Additionally, the use of numbers of continental mercenaries by the Kings of England would have contributed to the damage.  The mercenaries did not take the long term view of capital appreciation.  The family lands of de Linton lying directly in their path would have suffered more than most.

In the Old Testament The Books of Samuel and Kings deal with King David, his many wars and all the smiting of hips and thighs of the Philistines, Syrians, and Amalekites.  King Robert de Brus owed his throne to the descent from St. David, King of Scotland, and could call his House that of David.

This point of reference does not need to go the extent of describing the Kings Edward and their subjects as the creatures of Satan and the bringers of heresy.  To a Pope who was a party to allegations against the Templars and had entertained the persecution of the Spiritual Franciscans the line of argument was almost standard procedure for the more bitter disputes of the period.

It was a well-worn tactic to try to have your enemy excommunicated or to have an anathema preached against him.  It was a superior tactic to show them as unfit to rule a Christian Kingdom.  King Robert de Brus had been on the wrong end of the former under Pope Clement V at the bidding of the King of England and in the situation of 1320 a tit for tat complaint was only to be expected.

The notion of Scotland being a land at peace with itself before King Edward I arrived is in conflict with the historical evidence, even of the period, and does not sit easily with the claims of the second paragraph, but diplomatic submissions are rarely troubled by a quest for historical truth.  For Cistercians such as St. Bernard of Clairvaux in his 1146 Call to Crusade the Work of God should not be impeded by inconvenient facts.

The essence of the clause is the matter of the Good and the Bad.  If I am good, then you have to be bad.  In the way of the world at the time there were no shades of grey.  If my appeal to the Pope against you is to gain sway then I, my kin, and my servants, have to be good, indeed especially good, and you and yours have to be bad, really bad.  To misquote “1066 And All That”, then I am romantic and right whilst you are revolting and wrong.  As well as Good and Bad it is a matter of In and Out.

In 1320 the bid was for King Robert to be the King that was In and Good, and for King Edward II to be the King to be Out and Bad.  For seven years it remained, then Edward was murdered, perhaps by means of a hot poker pushed per rectum through his entrails at Berkeley Castle while his minder was at a meeting.  His Despencer favourite was dismembered on a hill outside Warwick and his remains nailed to the doors of Parish Churches as a Medieval form of instant communication.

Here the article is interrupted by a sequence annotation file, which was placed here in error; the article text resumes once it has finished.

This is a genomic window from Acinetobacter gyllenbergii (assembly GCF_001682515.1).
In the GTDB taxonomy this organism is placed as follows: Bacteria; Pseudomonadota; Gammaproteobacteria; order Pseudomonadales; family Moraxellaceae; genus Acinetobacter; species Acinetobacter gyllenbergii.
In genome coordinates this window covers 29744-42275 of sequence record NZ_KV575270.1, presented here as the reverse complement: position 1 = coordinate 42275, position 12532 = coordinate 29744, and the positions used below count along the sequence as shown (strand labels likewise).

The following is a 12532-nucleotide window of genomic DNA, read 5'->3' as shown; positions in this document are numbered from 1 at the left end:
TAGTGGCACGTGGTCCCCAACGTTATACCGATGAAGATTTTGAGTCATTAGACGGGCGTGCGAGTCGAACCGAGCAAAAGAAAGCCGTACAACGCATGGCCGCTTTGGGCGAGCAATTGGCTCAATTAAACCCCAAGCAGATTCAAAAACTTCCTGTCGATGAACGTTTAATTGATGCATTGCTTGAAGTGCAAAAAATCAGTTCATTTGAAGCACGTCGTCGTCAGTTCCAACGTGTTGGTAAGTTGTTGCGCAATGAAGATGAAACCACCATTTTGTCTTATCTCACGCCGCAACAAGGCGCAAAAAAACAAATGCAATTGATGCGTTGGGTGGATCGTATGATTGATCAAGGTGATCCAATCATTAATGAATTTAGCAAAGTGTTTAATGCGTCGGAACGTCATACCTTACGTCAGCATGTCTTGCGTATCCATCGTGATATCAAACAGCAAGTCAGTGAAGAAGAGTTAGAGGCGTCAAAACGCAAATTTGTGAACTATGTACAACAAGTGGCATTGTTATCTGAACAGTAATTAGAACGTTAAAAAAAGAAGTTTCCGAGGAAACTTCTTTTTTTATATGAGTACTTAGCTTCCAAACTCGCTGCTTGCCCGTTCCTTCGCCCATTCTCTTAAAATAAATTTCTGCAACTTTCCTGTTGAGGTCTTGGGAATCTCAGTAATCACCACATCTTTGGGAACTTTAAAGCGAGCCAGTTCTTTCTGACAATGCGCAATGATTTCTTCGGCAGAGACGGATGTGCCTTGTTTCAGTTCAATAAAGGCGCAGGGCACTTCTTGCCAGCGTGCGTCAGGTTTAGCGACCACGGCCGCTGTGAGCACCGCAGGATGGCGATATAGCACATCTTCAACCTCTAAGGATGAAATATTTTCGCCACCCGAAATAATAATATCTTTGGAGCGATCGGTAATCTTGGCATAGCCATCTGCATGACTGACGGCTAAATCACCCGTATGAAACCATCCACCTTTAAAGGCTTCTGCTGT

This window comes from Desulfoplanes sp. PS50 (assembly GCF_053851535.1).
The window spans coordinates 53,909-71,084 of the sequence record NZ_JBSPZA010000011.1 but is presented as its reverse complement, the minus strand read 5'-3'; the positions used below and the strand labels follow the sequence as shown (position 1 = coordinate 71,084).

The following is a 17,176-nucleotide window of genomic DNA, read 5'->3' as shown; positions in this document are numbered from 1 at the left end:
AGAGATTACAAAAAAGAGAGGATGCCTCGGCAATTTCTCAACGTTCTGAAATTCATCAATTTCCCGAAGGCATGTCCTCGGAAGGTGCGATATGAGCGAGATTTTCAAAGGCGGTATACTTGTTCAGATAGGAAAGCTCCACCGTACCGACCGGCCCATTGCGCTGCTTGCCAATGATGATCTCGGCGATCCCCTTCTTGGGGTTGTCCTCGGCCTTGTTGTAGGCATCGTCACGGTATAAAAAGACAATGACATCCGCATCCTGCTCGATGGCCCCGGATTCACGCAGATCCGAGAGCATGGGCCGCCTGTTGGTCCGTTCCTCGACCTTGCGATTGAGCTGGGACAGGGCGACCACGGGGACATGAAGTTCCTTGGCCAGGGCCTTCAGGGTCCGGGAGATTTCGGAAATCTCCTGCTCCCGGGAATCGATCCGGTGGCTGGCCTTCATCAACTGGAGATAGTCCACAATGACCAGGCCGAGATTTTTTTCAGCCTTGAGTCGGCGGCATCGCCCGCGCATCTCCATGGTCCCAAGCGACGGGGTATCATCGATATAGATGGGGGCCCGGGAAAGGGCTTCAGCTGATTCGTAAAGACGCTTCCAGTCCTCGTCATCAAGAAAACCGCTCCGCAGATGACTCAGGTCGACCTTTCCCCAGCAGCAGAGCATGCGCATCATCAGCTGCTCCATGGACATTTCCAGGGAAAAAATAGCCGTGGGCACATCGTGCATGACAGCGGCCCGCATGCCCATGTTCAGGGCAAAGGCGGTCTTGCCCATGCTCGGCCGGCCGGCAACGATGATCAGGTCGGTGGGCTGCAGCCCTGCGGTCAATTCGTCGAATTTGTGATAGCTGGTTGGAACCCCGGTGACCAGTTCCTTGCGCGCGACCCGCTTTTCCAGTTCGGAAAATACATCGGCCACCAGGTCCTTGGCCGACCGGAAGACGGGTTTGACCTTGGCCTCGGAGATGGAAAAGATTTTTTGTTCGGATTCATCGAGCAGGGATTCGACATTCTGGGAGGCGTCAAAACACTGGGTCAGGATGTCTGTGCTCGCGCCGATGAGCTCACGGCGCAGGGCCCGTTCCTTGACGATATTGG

Out of it all The King of Scots got his recognition, and the hand of a daughter of King Edward II for his son and heir, but little else.  Berwick became an English Borough, the Earldom of Northumberland remained with the boy King Edward III until 1377 when the Percy’s won it, and soon the round of raiding and counter raiding over the Borders, the dance of death, would begin again as the cash ran out, the weather worsened, and the plague arrived.

And the Mowbray’s moved closer to the throne of England.

Saturday, 30 August 2014

The Return Of Flashman Plus Part Five


In a cursory scan of some well trodden sites, there was one item that brought a warm glow to the thirst of the memory.

It was a tribute to Sir Harry Flashman, see Wikpedia, hero of George Fraser Macdonald's tales of derring do of the British Empire at its most active.

Of all places to look it is the Mises Institute that sings his praises, normally a sober, more or less, body that deals in economics and all that.  Sir Harry did not have much time for the dismal science only living life to the full.

It is a little time since I read the books in the spirit of historical inquiry and saw him as someone recognisable, if not quite up, or down, to Harry's standards.

Now the worlds of politics, finance government and the media mostly follow his models of behaviour and beliefs.  But not with the same success or drive.

Sir Harry, where are you when we need you?

1320 Declaration Of Arbroath Part Five




THE CONTENT OF THE DECLARATION

The document is divided into twelve clauses, a number with an inherent Christian meaning and the last two embody the normal courtesies, leaving ten active clauses.  The first opens with the formal courtesy necessary to such an address, and then continues to list the signatories.

It is a pity that commentaries on the Declaration do not list the names of others that are missing  In State papers what and who is left out, sometimes, can be of as much interest than the actual content.

Clause One
The Signatories

The trouble with genealogy is that it has several dimensions of time, space (location), family, marriage, community, and migration.  A great deal of reliable information is needed to begin to understand who connects to who and how, and the perceptions and beliefs of the Medieval mind are a world away from ours.  A great deal of the family information alone is lost to us from the early 1300’s even amongst the great men of their time.

The Declaration is a major document, and it is a pity there is limited direct information available on which to base a full-scale analysis of the signatories.  In the formula, Who, What, When, Where, Why, we are left with a number of questions about the background and connections of the Who.